And while the computer-generated special effects were dazzling, Nugent said that “The Phantom Menace” was a sort of tipping point where audiences began to realize the limits of digitalization. Lucas’ use of models in the original movies gave them a charm that CGI couldn’t match, he said. Think of the scene where Han Solo whacks the console of the Millennium Falcon, which “looks like the dashboard of a Chevy,” as Nugent put it.

“It gave everything a kind of solidity in those early "Star Wars" movies that you haven’t seen in anything since ‘Terminator 2.’ It’s wonderful,” said Nugent. “It’s the physicality of those special effects that make "Star Wars," in part, what it is. The digitalization is a big part of why the sequels offend so much.”

That reflects the feelings of "Star Wars" fan and TheOneRing.net staff member Kirsten Cairns, who said the prequels were indulgent and more about special effects than a good story. Cairns had been so excited about “The Phantom Menace” that she even wore a pin saying “Episode I” for about a year before the movie came out.

“The fans wanted, I think, to see the origin of the quest we'd all loved. Instead, those origins were twisted, corrupted and indulged in some kind of attempt to make this world have as elaborate a history as Tolkien’s Middle Earth, which only succeeded in messing with what we loved,” Cairns said. “I kind of gave up on the 'Star Wars' universe after the prequels. I was so disappointed.”

In Defense of Episodes I-III
Not everyone views “The Phantom Menace” and its successors with disdain. In 2007, Mary Jo Fox created The Star Wars Prequels Appreciation Society in response to the constant negativity that surrounds those movies. Fox said the anti-prequel sentiment has become a meme that dominates nearly every discussion of Episodes I-III, and that it hampers many adult "Star Wars" lovers’ ability to take a fresh look at the films.

Fox suspects that no movie would have been a match for the titanic nostalgia “The Phantom Menace” was up against. However, she noted that there are old-school fans who love all of the "Star Wars" films. They're just less vocal.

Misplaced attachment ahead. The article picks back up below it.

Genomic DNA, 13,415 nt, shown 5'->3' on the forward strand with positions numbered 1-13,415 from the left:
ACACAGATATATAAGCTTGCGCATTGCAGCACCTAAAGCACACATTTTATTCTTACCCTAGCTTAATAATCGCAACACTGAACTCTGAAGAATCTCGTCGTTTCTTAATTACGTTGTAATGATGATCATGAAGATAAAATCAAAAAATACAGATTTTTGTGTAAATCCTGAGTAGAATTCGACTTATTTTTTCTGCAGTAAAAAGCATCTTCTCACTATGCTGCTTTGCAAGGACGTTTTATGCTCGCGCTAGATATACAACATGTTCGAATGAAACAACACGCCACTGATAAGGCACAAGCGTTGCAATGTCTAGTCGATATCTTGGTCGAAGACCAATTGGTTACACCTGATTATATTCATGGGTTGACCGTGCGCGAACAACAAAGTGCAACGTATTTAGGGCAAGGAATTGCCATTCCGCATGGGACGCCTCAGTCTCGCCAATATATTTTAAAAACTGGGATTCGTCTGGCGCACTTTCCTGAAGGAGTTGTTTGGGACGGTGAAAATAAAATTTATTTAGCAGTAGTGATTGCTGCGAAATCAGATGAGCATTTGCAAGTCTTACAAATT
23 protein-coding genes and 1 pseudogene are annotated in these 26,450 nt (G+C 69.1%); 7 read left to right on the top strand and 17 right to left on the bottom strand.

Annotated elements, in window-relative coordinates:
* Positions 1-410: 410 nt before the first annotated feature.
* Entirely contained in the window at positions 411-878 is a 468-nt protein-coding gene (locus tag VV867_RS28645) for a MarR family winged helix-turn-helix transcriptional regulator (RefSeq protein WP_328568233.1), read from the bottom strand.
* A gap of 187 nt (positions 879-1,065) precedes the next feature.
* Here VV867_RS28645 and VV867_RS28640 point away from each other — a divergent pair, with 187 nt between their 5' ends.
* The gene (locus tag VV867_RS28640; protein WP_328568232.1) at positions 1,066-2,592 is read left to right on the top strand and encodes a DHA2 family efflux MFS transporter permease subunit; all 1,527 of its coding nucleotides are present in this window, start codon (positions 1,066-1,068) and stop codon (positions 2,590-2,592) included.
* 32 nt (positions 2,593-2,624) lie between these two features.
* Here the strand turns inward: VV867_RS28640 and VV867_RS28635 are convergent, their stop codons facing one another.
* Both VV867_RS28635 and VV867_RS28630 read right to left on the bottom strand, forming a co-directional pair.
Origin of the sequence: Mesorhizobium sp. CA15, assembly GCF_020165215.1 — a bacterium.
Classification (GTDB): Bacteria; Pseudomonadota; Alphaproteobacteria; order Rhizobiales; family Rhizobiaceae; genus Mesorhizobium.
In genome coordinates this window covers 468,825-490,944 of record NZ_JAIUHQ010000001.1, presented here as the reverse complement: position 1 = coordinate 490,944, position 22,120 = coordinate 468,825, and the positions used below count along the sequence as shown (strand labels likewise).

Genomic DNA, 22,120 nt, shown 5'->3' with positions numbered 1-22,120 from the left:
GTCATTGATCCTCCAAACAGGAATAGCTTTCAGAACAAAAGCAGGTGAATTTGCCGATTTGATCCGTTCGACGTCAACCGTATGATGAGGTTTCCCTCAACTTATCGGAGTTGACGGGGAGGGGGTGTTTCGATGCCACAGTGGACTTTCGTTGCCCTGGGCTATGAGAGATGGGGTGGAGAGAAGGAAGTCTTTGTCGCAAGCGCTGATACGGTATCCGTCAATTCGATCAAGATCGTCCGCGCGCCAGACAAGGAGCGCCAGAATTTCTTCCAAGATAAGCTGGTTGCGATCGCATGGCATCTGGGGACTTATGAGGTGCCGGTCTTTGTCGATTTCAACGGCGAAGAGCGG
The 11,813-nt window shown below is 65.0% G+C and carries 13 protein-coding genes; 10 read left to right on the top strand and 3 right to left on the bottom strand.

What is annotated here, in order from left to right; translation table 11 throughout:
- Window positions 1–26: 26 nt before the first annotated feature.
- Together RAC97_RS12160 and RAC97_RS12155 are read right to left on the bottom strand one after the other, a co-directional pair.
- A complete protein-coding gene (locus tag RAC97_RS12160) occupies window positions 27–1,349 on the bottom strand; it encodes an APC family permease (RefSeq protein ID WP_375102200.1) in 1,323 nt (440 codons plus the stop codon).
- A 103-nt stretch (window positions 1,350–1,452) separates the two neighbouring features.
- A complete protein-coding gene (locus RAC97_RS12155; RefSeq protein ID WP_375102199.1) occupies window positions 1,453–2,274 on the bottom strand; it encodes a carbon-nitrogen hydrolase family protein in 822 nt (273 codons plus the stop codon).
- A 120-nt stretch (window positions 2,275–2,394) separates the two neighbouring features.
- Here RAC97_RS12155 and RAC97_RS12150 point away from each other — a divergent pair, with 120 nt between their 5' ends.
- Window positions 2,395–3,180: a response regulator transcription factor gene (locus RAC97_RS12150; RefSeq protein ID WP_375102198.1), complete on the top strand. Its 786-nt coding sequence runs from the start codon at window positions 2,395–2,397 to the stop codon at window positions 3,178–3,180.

“Some (fans) haven’t liked anything since ‘The Empire Strikes Back’ and believe Lucas is some rich, out-of-touch guy who lost his way. So they looked for things in ‘The Phantom Menace' that proved them ‘right,’ ” said Fox, who co-published a "Star Wars" fanzine in the ’90s.

“Others were so protective of their 'Star Wars' they worried that the new 'Star Wars' was supplanting the old. When I was running my fanzine, I really did get some letters from readers saying stuff along the lines of, ‘I don’t care how good Episode I is, I won’t love it as much.' ”

There’s also a generational dynamic at play. Whatever issues adult fans may have with the prequels, there’s no denying that the newer movies appeal to children. Some of the marketing for the 3-D release of “The Phantom Menace” has been aimed at kids who weren't even born in 1999, but became fans of the prequels on DVD and the Cartoon Network's “Star Wars: The Clone Wars” animated series.

"Star Wars" fan Rebecca Perry, who camped out to see the first midnight showing of “The Phantom Menace” when it opened, prefers the old-school, pre-CGI "Star Wars." However, she understands why the prequels speak to a new generation of fans.

“I think young kids like the appeal of a hero closer to their age,” said Perry, referring to the child version of Anakin Skywalker played by Jake Lloyd. “And maybe that these are their films, and not their parents’. ”

Ultimately, the legacy of Episode I may be how it changed the way "Star Wars" faithful relate to the mythology they cherish and the man who created it.

Jenkins referred to it as the fan/anti-fan dynamic. Anti-fans, he said, are passionately antagonistic toward particular works — and that antipathy is prolonged. “They have a very complicated, emotional relationship to works that hit them hard in ways they probably can’t fully describe.”

In the case of "Star Wars," a person can be on both teams.

“They began as deeply immersed fans and, at some point, they became anti-fans,” Jenkins said. “That’s a combination you don’t see very often. There are very few occasions where someone can simultaneously be a hardcore fan of something and an anti-fan. This one’s been especially intense, I think.”